"Something blurred in her?": imagining hospitality in Graham Swift’s The Light of Day

Woolley, Agnes (2012) "Something blurred in her?": imagining hospitality in Graham Swift’s The Light of Day. Textual Practice, 26 (3). pp. 449-465. ISSN 0950-236X

Full content URL: http://dx.doi.org/10.1080/0950236X.2012.658432

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Item Type:Article
Item Status:Live Archive

Abstract

This article explores the complex position of Kristina, a refugee, in Graham Swift's 2003 novel The Light of Day. She has been overlooked in criticism of the novel, which has tended to focus on the narrator George. I argue that Kristina, in her role as both proximal and distant to the text, allows us to ask pressing questions about the nature of hospitality in relation to the contingent and unstable position of asylum seekers and refugees within British national space. Drawing on Jacques Derrida's work on hospitality, I argue that the novel's self-conscious mode of narrative expression both situates and problematises the imagination as a potential space of accommodation for asylum narratives.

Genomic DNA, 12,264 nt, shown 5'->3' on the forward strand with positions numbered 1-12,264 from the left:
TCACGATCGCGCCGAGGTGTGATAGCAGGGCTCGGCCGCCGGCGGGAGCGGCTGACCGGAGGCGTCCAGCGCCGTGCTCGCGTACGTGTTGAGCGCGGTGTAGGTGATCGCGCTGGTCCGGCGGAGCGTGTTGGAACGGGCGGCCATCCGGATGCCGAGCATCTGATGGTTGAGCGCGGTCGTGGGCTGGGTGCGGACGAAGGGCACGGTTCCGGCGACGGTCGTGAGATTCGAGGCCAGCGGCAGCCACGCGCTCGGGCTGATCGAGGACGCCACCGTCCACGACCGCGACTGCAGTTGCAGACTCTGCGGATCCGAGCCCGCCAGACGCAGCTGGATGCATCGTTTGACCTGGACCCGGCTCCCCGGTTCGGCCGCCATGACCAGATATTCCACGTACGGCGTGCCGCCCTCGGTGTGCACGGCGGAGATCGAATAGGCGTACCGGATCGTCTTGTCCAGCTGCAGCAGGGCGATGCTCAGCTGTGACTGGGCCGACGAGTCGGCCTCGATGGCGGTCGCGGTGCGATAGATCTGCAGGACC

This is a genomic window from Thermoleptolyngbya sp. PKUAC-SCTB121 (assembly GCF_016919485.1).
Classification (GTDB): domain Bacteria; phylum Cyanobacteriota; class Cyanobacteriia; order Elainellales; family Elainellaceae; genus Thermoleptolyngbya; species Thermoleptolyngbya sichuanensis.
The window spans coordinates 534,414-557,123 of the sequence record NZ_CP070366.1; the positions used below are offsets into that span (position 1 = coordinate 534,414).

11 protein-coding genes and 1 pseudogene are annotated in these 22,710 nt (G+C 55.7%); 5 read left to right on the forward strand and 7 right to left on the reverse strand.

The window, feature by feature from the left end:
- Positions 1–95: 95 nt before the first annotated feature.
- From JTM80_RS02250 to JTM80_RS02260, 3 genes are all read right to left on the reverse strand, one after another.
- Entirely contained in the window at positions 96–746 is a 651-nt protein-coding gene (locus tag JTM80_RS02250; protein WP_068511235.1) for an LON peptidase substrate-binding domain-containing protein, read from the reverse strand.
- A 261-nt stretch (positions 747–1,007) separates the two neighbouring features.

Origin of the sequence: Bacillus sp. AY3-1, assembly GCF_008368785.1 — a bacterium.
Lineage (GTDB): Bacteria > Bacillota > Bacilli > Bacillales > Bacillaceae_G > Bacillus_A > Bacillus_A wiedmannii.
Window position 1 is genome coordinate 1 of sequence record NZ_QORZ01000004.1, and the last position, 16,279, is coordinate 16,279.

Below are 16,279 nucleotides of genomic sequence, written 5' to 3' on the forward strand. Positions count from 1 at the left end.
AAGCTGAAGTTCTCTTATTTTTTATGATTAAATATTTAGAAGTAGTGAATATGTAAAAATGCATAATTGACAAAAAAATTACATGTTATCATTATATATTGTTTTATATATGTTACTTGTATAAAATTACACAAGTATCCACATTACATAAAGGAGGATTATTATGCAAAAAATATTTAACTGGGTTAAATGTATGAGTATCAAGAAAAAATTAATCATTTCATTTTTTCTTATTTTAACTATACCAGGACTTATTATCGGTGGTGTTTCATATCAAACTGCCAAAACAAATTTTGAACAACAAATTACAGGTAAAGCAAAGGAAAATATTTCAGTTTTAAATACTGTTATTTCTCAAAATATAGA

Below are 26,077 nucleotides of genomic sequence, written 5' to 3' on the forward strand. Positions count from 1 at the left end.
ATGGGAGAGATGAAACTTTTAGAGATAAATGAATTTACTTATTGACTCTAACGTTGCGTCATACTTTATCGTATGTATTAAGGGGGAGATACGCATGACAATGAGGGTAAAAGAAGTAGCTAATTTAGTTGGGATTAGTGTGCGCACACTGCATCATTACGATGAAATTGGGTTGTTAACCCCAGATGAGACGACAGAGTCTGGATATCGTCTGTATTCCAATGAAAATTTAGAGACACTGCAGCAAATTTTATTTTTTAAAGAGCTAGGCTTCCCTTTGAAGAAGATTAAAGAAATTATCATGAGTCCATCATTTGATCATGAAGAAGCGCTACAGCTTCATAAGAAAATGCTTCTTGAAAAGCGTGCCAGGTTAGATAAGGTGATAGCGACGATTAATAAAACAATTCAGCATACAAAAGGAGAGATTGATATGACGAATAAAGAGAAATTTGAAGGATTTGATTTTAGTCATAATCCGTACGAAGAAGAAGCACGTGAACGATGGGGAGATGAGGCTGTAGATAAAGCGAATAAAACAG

Keywords:Swift, Asylum, Derrida
Subjects:Q Linguistics, Classics and related subjects > Q320 English Literature
Divisions:College of Arts > School of English & Journalism > School of English & Journalism (English)
ID Code:9447
Deposited On:14 May 2013 08:02

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